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Military memorabilia collecting may seem like a bit of a macho pastime, but after 40 years collecting vehicles, uniforms and cannons from across New Zealand, Waimate collector Murray Dempster is adamant his extensive collection is more than just a bunch of ''guns 'n ammo''.
The 69-year-old retired builder started collecting militaria in the 1960s and has now collected six vehicles and artillery pieces, including two Pack Howitzers and more guns and rifles than he can count. But although his collection is now so vast that a large portion of it has been displayed at the Waimate Historical Museum, he said he never envisaged having so much.
''I started picking up little bits and pieces, and it's just grown from there and it just ended up being a hobby. If it was green I sort of collected it.''
However, his collection, which contains vehicles, weapons, uniforms and electronic equipment from conflicts dating back to World War 1, is now a valued community asset. The New Zealand Army regularly borrows his two Pack Howitzer artillery guns for Anzac Day parades, and clubs and organisation across the South Island regularly call Mr Dempster to put on a display at myriad special occasions.
He said he was happy to be able to give something back to the community, and in addition to holding a two-yearly Labour Day display in Waimate and using his vehicles for the Waimate Santa Parade, he has allowed a portion of his collection to be put on display at the local museum for the past six months.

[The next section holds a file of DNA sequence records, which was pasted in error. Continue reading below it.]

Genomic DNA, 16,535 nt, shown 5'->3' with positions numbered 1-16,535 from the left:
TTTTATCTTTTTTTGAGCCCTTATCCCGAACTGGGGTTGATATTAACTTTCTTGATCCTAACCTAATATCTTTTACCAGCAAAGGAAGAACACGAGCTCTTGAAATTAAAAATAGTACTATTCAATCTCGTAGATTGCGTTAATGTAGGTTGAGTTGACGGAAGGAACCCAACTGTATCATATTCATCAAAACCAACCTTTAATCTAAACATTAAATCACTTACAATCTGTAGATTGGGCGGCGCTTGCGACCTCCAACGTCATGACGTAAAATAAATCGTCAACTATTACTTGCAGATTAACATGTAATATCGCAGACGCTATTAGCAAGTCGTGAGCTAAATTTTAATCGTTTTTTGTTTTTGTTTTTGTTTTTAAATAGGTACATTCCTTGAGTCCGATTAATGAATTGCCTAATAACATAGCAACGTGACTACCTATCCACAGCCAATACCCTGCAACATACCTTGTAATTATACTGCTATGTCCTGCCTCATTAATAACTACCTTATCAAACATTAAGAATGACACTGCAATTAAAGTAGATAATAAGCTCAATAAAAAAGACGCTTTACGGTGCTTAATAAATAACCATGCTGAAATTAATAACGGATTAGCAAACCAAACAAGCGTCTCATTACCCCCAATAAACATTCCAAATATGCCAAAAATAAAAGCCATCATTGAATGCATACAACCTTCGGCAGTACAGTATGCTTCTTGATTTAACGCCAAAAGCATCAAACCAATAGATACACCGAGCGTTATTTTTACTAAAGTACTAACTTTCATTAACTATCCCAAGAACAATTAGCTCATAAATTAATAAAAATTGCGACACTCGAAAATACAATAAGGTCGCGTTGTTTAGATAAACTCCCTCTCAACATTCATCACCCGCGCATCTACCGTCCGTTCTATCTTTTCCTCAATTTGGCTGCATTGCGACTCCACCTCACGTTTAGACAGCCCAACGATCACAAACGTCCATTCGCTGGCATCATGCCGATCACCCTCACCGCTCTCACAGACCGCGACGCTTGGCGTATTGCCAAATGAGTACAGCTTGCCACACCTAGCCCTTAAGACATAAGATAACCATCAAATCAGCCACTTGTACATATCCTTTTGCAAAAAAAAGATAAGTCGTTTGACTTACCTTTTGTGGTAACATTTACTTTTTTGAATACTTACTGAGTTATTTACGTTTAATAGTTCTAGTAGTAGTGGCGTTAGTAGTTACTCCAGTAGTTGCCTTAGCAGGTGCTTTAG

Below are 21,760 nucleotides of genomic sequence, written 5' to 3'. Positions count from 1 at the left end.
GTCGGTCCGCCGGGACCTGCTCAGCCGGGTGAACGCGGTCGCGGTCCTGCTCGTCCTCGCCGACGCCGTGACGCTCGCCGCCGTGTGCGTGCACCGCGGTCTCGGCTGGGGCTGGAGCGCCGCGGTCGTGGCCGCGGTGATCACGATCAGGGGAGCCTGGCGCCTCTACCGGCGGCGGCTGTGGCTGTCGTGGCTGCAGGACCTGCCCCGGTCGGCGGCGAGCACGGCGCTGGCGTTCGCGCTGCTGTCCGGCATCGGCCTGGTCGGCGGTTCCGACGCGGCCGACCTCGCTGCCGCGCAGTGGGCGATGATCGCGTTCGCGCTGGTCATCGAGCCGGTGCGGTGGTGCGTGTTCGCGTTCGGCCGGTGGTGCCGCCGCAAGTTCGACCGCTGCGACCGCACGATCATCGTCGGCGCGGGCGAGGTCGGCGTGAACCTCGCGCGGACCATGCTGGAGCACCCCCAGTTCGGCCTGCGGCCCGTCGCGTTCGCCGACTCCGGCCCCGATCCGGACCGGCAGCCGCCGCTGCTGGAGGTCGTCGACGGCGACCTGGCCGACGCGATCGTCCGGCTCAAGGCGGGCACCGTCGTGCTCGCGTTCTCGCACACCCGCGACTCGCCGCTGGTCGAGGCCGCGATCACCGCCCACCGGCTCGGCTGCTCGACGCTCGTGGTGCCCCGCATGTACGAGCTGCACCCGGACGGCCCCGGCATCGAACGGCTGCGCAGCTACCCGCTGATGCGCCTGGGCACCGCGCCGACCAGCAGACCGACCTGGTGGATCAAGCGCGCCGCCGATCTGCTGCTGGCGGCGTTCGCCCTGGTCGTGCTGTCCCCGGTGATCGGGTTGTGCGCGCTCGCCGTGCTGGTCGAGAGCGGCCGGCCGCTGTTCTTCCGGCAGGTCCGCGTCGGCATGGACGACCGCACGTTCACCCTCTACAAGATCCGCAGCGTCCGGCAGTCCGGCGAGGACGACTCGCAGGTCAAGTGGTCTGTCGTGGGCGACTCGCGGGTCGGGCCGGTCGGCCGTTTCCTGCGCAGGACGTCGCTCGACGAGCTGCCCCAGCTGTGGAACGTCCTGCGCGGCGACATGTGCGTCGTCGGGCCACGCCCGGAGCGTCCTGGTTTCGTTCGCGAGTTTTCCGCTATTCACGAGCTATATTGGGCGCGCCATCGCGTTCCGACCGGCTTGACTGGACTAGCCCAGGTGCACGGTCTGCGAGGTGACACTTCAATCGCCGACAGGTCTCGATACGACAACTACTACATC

''That's the other side of the collection that the public don't get to see because it is usually packed away.''
He said he had collected items from almost every national army in the world, but finding the items was never a problem.
''It's all out there and it just turns up. People find it and share it around. You can always find what you're looking for. You just never know where it is going to turn up.''
The biggest problem was getting things to work again, particularly with ex-military vehicles, he said.
''You can't just hop in them and turn the key. They need a bit of TLC to get them going. A lot of them have been chopped up and hacked up and put to farm use.
''Farmers normally chop everything off that they don't need, but you can normally pick up the last pieces. It's just a case of stripping them down and rebuilding them. Once you get them complete and find the missing parts they're not too bad - although they are very thirsty with petrol.''
He said his rarest find was a 1941 former Canadian Army Portee truck, which normally carries an anti-aircraft gun.
The gun was missing and it was being used for irrigation purposes by a farmer when he found it, he said.
''That's quite rare; there is only eight of those working in the country.''
But now he has such a large collection, he said he was no longer looking for new items, although he said he was happy to continue being ''just one of the boys'' in the HQ 44 South Military Collectors Club, as he had for the past seven years.
''I have got enough. It's got to the stage when you think how much do you really want.''